SEATTLE (AP) — There’s a new source to stream movies and other digital content, and it’s not a tech company with tens of thousands of titles. It’s something more familiar, and might even be just down the street: the public library.
Often thought of as stodgy brick-and-mortar havens for bibliophiles, libraries are trying out a new service that allows patrons to check out streaming movies, music, TV shows and audiobooks from anywhere they want.
It works similarly to Netflix: Through an app on a tablet or a browser on a personal computer, users can peruse dozens of movies and click on a film to “borrow” it. The content starts streaming, for free.
While libraries are already loaning e-books, the move to streaming is part of a larger shift for them to remain relevant in a digital world where more people are using tablets and smartphones.
Libraries are “meeting patrons where they want to access content,” said Kirk Blankenship, Electronic Resources Librarian for Seattle Public Libraries, which is using the service called Hoopla.
The service, from Ohio-based Midwest Tape, LLC, is also being used in Los Angeles, Salt Lake City, Topeka, Kan., and several others towns and cities nationwide. Hoopla launched in full in May with 20 library systems.
As of early September, there are about 220,000 people using the app, said Michael Manon, Hoopla’s brand manager. The goal is to reach 100 library systems by year’s end.
Libraries have always been a source of audiovisual entertainment. A 2012 Pew Research Center survey found that among patrons 16 years old and older, 40 percent visited libraries to borrow movies. Another 16 percent borrowed music.
In the Seattle area, DVDs and CDs of popular titles can have queues of hundreds of people waiting to check them out. E-books have been offered for years now.
“Public libraries do not have the budgets to compete with Amazon, Comcast, and Netflix and will not be able to pay a premium for online content,” Blankenship said, adding that DVDs will continue to be the best way to offer popular movies.
Updating and maintaining that physical collection takes time and money. It also means libraries have to pay for the media upfront, while Hoopla allows them to pay per time a title is borrowed.
Those costs depend on the type of media and its release date, and range from 99 cents to $2.99. Seattle libraries have allocated $10,000 a month limit so far for Hoopla items and patrons are limited to 20 checkouts a month, Blankenship said.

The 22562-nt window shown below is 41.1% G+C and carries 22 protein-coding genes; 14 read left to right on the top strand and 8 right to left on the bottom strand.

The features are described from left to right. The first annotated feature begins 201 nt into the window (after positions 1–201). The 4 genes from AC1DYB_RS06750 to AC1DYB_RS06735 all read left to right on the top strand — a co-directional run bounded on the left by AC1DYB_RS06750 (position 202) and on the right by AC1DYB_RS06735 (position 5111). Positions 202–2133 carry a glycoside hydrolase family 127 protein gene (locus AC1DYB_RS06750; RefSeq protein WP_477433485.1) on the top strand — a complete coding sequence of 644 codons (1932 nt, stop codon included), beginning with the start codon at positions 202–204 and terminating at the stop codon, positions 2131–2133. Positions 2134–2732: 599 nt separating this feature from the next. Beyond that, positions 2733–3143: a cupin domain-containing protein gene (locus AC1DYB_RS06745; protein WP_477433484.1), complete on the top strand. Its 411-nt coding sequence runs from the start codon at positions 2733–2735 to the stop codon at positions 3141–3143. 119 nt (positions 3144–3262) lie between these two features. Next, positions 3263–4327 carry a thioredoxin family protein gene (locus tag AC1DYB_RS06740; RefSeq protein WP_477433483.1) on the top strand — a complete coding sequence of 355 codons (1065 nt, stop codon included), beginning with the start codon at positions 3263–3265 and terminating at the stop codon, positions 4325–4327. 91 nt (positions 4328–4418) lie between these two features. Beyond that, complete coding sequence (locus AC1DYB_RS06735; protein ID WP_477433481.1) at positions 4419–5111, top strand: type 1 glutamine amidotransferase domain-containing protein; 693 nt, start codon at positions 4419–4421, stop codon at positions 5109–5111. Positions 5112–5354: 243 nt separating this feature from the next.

That limit may change, depending on demand and how usage grows. Hoopla’s launch won’t affect the stocking of physical DVDs at library branches for the time being, Blankenship said.
Unlike physical copies, there are no waits for patrons who want to borrow a streaming movie.
For Seattle resident and library patron Jamie Koepnick-Herrera, Hoopla has joined her other streaming services such as Netflix, which she uses for movies, and Hulu, which she uses to watch current seasons of television shows. On Hoopla, she found the yoga videos she was looking for.
“I think it provides a great free source of entertainment for families who can’t afford to get a movie for family night or for teenagers to have access to that album they can’t afford,” Koepnick-Herrera said.
Hoopla’s movie and television collection is impressive in its numbers: About 3,000 titles.
It is, however, chockfull of B-movies. Some of the newer movies weren’t exactly hits in the theaters, such as Keanu Reeves’ “Generation Um” and Lee Daniels’ “The Paperboy,” which preceded his hit “The Butler.”
But there are also many older films, including some classics. The choice of foreign flicks is also healthy and with some quality picks. Documentaries, such as “Gasland” and “Restrepo,” are some of the top picks for a collection that also includes public television documentaries, like Ken Burn’s “Prohibition.”
Under the television section, Hoopla offers plenty of National Geographic and British shows, but not much else. There aren’t past seasons of many shows, which is one area Netflix thrives in.
There are also educational choices, such as preparation videos for high school advanced placement exams.
The limit on new movie titles, though, is not something unique to Hoopla.
Even Netflix, with its bigger budget, often spars with movies studios on when to release new movies. And it’s not something unique to streaming either. Blankenship said movie studios would delay sales to libraries of new movies, or only allow rental DVDs, which don’t contain special features.
“Eventually, it seems inevitable that movies are distributed online rather than through physical media. I expect libraries to stop needing DVDs, but not today, Hoopla or not,” Blankenship said.
On the music side, the choices are far greater and newer — about 300,000 titles. New releases like Jay-Z’s “Magna Carta,” the new Mumford & Sons, Robin Thicke, Macklemore or Neko Case are readily available.
“The music industry is more attuned to the digital,” Hoopla’s Manon said. “Unfortunately, for movies and television, the owners are a bit more apprehensive.”